Some tunnels are double-deck, for example the two major segments of the San Francisco – Oakland Bay Bridge (completed in 1936) are linked by a double-deck tunnel, once the largest diameter tunnel in the world. At construction this was a combination bidirectional rail and truck pathway on the lower deck with automobiles above, now converted to one-way road vehicle traffic on each deck. A recent double-decker tunnel with both decks for motor vehicles is the Fuxing Road Tunnel in Shanghai, China. Cars travel on the two-lane upper deck and heavier vehicles on the single-lane lower. Multipurpose tunnel are tunnels that have more than one purpose. The SMART Tunnel in Malaysia is the first multipurpose tunnel in the world, as it is used both to control traffic and flood in Kuala Lumpur

48 Inside view of tunnel in Hungary
The 19th century Dark Gate in Esztergom, Hungary

49 Protection rules of Tunnel
Overbridges can sometimes be built by covering a road or river or railway with brick or still arches, and then levelling the surface with earth. In railway parlance, a surface-level track which has been built or covered over is normally called a covered way. Snow sheds are a kind of artificial tunnel built to protect a railway from avalanches of snow. Similarly the Stanwell Park, New South Wales steel tunnel, on the South Coast railway line, protects the line from rockfalls. Common utility ducts are man-made tunnels created to carry two or more utility lines underground. Through co-location of different utilities in one tunnel, organizations are able to reduce the costs of building and maintaining utilities. Hazards It has been suggested that Tunnel fire be merged into this article or section. (Discuss) Owing to the enclosed space of a tunnel, fires can have very serious effects on users. The main dangers are gas and smoke production, with low concentrations of carbon monoxide being highly toxic. Fires killed 11 people in the Gotthard tunnel fire of 2001 for example, all of the victims succumbing to smoke and gas inhalation. Over 400 passengers died in the Balvano train disaster in Italy in 1944, when the locomotive halted in a long tunnel. Carbon monoxide poisoning was the main cause of the horrifying death rate.

50 Tunnel protection shield
Overbridges can sometimes be built by covering a road or river or railway with brick or still arches, and then levelling the surface with earth. In railway parlance, a surface-level track which has been built or covered over is normally called a covered way. Snow sheds are a kind of artificial tunnel built to protect a railway from avalanches of snow. Similarly the Stanwell Park, New South Wales steel tunnel, on the South Coast railway line, protects the line from rockfalls. Common utility ducts are man-made tunnels created to carry two or more utility lines underground. Through co-location of different utilities in one tunnel, organizations are able to reduce the costs of building and maintaining utilities.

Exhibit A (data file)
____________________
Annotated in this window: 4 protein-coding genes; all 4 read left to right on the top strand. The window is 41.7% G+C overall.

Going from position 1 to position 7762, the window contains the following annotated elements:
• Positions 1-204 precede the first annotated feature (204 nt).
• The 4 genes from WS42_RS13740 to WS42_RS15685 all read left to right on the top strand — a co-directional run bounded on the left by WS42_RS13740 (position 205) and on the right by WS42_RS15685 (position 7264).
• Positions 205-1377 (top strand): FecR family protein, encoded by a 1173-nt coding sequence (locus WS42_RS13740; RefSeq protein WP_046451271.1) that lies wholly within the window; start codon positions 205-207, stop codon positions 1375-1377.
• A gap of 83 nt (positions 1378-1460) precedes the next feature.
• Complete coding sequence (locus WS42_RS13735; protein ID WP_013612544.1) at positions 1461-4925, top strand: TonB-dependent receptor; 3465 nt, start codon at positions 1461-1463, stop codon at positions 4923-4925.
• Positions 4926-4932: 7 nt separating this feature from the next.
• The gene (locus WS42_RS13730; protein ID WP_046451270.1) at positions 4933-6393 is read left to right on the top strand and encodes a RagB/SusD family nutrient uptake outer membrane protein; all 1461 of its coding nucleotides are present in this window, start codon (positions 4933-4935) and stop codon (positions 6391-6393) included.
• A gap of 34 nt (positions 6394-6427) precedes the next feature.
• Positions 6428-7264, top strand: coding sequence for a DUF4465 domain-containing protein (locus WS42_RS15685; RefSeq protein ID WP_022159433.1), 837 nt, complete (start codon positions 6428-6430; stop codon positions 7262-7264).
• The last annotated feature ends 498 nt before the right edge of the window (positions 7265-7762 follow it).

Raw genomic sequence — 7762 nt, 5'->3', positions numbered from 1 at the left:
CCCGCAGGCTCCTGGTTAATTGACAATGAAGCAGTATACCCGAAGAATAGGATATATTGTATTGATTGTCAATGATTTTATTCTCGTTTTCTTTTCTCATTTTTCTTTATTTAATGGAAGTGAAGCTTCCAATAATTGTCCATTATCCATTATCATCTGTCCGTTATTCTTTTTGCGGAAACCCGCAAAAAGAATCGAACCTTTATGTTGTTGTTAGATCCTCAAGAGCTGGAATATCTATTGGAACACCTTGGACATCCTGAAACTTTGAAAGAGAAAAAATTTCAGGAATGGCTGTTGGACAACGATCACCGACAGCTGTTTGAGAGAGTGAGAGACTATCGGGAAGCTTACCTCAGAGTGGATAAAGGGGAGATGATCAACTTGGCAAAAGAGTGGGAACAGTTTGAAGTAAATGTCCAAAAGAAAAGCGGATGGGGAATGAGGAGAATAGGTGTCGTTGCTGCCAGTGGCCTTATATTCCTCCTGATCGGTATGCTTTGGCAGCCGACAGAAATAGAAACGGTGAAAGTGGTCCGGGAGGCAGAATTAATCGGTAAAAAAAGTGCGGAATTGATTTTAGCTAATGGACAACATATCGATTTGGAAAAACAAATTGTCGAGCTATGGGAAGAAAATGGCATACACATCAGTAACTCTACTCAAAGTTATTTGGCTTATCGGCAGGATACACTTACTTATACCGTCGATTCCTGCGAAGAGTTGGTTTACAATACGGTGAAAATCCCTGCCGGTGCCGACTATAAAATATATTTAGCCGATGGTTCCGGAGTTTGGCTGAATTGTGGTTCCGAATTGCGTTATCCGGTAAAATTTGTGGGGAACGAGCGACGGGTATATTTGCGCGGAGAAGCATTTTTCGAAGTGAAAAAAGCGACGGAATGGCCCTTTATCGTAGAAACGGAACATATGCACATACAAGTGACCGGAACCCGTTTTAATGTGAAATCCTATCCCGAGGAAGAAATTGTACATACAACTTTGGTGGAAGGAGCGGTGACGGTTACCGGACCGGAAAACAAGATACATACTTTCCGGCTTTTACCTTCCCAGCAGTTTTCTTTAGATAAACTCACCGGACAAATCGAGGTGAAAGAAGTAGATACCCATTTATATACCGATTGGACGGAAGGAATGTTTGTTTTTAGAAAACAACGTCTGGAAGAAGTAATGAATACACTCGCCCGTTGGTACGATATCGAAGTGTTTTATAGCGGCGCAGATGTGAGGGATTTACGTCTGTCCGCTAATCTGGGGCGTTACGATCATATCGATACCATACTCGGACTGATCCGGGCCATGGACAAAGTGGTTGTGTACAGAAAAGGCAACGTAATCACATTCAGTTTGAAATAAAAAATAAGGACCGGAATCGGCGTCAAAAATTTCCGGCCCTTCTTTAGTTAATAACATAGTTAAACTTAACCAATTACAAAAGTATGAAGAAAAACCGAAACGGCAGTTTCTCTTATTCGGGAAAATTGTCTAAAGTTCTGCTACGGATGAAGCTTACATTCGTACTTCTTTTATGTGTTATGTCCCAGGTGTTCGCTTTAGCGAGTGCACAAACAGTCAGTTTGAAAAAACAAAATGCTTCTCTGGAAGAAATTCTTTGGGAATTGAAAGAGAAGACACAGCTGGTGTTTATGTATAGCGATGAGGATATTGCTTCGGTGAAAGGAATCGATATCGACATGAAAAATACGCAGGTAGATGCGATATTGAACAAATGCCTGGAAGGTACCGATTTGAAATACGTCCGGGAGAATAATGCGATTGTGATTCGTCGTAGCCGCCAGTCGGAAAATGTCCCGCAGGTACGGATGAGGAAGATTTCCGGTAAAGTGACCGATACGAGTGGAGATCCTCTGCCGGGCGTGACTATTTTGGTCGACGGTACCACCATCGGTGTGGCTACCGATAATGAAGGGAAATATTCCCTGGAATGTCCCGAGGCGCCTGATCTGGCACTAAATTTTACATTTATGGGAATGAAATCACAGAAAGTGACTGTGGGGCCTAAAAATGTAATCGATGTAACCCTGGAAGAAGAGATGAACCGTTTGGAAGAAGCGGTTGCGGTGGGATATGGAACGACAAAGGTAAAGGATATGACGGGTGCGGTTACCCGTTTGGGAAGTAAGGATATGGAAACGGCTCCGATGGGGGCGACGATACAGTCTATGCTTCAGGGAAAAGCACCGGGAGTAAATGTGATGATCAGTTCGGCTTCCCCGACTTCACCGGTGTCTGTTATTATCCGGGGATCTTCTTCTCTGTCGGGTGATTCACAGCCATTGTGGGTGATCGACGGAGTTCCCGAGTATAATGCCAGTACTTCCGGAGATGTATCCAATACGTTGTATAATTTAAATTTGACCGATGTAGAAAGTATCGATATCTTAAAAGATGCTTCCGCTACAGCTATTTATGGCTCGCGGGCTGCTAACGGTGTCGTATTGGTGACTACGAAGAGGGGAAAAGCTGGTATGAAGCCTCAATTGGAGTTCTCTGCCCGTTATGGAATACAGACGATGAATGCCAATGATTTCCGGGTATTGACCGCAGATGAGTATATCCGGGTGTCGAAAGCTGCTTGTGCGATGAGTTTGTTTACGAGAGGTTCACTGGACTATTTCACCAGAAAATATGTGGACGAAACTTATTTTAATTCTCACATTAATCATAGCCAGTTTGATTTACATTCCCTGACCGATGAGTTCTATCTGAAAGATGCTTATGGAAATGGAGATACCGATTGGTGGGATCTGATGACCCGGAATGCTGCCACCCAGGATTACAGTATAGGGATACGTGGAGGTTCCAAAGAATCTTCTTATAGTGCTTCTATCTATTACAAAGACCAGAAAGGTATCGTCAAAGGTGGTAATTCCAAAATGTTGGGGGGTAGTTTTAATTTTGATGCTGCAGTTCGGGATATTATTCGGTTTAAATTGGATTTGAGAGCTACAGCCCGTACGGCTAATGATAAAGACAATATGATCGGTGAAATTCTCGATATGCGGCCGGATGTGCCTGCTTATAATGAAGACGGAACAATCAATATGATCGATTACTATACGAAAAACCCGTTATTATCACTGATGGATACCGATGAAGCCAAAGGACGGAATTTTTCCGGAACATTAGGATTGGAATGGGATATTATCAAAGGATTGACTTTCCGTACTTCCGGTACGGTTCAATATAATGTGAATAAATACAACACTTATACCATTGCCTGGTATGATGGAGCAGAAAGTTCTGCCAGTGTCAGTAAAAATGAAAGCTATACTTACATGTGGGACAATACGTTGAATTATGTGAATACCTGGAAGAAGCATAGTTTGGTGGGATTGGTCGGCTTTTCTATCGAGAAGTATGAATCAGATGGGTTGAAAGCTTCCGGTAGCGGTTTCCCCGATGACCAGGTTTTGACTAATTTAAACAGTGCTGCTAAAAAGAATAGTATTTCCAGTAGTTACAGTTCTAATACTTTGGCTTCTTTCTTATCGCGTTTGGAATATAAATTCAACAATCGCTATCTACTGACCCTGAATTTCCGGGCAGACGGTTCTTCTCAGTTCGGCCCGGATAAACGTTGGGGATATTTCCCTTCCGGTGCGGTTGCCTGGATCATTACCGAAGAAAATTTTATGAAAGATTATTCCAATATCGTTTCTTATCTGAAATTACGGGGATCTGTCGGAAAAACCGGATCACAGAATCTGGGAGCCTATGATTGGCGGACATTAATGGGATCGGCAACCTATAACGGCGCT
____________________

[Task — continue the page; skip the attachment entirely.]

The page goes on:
51 Tunnel History Examples of tunnels In history
A short section remains of the 1836 Edge Hill to Lime Street tunnel in Liverpool. This is the oldest used rail tunnel in the world. A tilting train passes through the tunnel. The World's oldest underwater tunnel is rumored to be the Terelek kaya tüneli under Kızıl River, a little south of the towns of Boyabat and Duragan in Turkey. Estimated to have been built more than 2000 years ago (possibly 5000), it is assumed to have had a defence purpose. The qanat or kareez of Persia is a water management system used to provide a reliable supply of water to human settlements or for irrigation in hot, arid and semi-arid climates. The oldest and largest known qanat is in the Iranian city of Gonabad, which after 2700 years, still provides drinking and agricultural water to nearly 40,000 people. Its main well depth is more than 360 m (1,180 ft), and its length is 45 km (28 mi).

52 Snow tunnels Natural tunnels
Lava tubes are partially empty, cave-like conduits underground, formed during volcanic eruptions by flowing and cooling lava. Natural Tunnel State Park (Virginia, USA) features an 850-foot (259 m) natural tunnel, really a limestone cave, that has been used as a railroad tunnel since 1890. Punarjani Guha Kerala, India. Hindus believe that crawling through the tunnel (which they believe was created by a Hindu god) from one end to the other will wash away all of one’s sins and thus attain rebirth, although only men are permitted to crawl through the cave. Small "snow tunnels" are created by voles, chipmunks and other rodents for protection and access to food sources. Temporary Way During construction of a tunnel it is often convenient to install a temporary railway particularly to remove spoil. This temporary railway is often narrow gauge so that it can be double track, which facilitates the operation of empty and loaded trains at the same time. The temporary way is replaced by the permanent way at completion, thus explaining the term Perway.

53 Enlargement The vehicles using a tunnel can outgrow it, requiring replacement or enlargement. The original single line Gib Tunnel near Mittagong was replaced with a double line tunnel, with the original tunnel used for growing mushrooms.[citation needed] The Rhyndaston Tunnel was enlarged using a borrowed Tunnel Boring Machine so as to be able to take ISO containers. The 1836 Lime Street two track 1 mile tunnel from Edge Hill to Lime Street in Liverpool was totally removed, apart from a short 50 metre section at Edge Hill. Four tracks were required. The tunnel was converted into a very deep 4 track open cutting. However, short larger 4 track tunnels were left in some parts of the run. Train services were not interrupted as the work progressed. Photos of the work in progress: [5] [6] There are other occurrences of tunnels being replaced by open cuts, for example, the Auburn Tunnel